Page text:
Another important aspect to this process is based on potential flooding in the spring. This can be two types of flooding and both of them can create major headaches and severe damage to your levee systems if not carefully thought through now.
For those of you in or around a major river system or tributary to those rivers that frequently flood in the spring, your best line of defense to save and salvage your levees is to usually open your control structures in order to allow the river to flow in and flow out of your wetland as naturally as possible. By opening the control structure you create a path of least resistance and a less probable scenario of the river rushing over your levee and cutting a ditch or weak spot that you will need to fix before next fall. Luckily for these types of properties, mother nature usually puts a desired amount of water in your wetland during the spring migration, so any feed left will be found and used by the birds headed back north to nesting grounds. In these situations I have found that erring on the side of caution is best and you should just open your control structures and let Mother Nature do its thing.
For those properties not found in a direct flood plain, you need to be assessing the total water level in your wetlands at this current point in time. Are you pushing maximum capacity? Can your wetland sustain and hold snow melting, and often times heavy spring rains? Could a large amount of rain or snow melt push your water capacity over your levee system in the spring? If you don’t know the answer to any of these questions I would recommend to play it safe. One option would be to drain your wetland to approximately half of its total water capacity. By draining to half capacity you might even be able to get a tractor and mower on the drained portion while frozen this winter, and make some of the left over feed more available in the spring. (Caution: Make sure you are not driving the tractor or walking on shelf Ice. Sometimes the wetlands are already in a deep freeze when they are being drained. The ice will hold up and look like earth especially with a snow on; when in fact there might be two feet of air gap between the ice and actual ground.) By mowing the outside perimeter of the wetland you will make more seed available and need less water to give birds access to the feed in the spring.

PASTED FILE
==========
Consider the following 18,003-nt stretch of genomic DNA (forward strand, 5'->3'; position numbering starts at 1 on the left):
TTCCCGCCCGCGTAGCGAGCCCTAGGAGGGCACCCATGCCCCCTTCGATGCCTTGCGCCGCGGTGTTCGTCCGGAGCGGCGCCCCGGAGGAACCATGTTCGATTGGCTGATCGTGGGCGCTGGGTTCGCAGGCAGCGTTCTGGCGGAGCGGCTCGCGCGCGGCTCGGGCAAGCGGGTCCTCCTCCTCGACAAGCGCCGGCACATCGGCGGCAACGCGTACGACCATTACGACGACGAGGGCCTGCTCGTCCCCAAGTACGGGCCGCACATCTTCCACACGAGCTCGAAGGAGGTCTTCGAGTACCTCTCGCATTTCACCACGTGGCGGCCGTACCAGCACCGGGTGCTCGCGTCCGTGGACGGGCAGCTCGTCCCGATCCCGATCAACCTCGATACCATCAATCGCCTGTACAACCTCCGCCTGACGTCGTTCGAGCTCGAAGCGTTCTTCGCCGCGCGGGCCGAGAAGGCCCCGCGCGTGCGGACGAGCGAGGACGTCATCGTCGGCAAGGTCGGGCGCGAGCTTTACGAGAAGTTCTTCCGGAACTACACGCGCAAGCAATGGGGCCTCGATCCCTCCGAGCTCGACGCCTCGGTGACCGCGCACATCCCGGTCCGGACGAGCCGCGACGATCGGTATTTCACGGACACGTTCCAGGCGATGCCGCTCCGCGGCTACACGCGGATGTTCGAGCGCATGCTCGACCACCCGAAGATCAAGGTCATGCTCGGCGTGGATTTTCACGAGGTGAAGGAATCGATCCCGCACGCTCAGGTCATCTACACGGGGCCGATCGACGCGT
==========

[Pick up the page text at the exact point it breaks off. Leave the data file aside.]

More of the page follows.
How much feed is still readily available in your wetland? This is likely the least important question that a waterfowl manager needs to answer or assess for this scenario. There is certainly less scientific information available regarding the nutritional needs for waterfowl during the spring migration as opposed to the needs of waterfowl in the fall migration. Studies have shown that lipids are important for waterfowl during both migrations and are usually derived from seeds, invertebrates, and other plant materials. Does leaving your wetland flooded in the spring help ensure a better migration and nesting success in the spring? I don’t know the answer to that but it can sure make things more exciting in the fall. By leaving your wetland flooded in the spring, waterfowl will find some form of nutritional value out of it, whether that is from left over corn, millet, natural vegetation or invertebrates. I would let the ducks and geese determine if your wetland has any nutritional value left for them. They know more about their needs than we do.
Matt Cox is an experienced wildlife property manager and a broker for LandGuys, LLC. You can reach him at firstname.lastname@example.org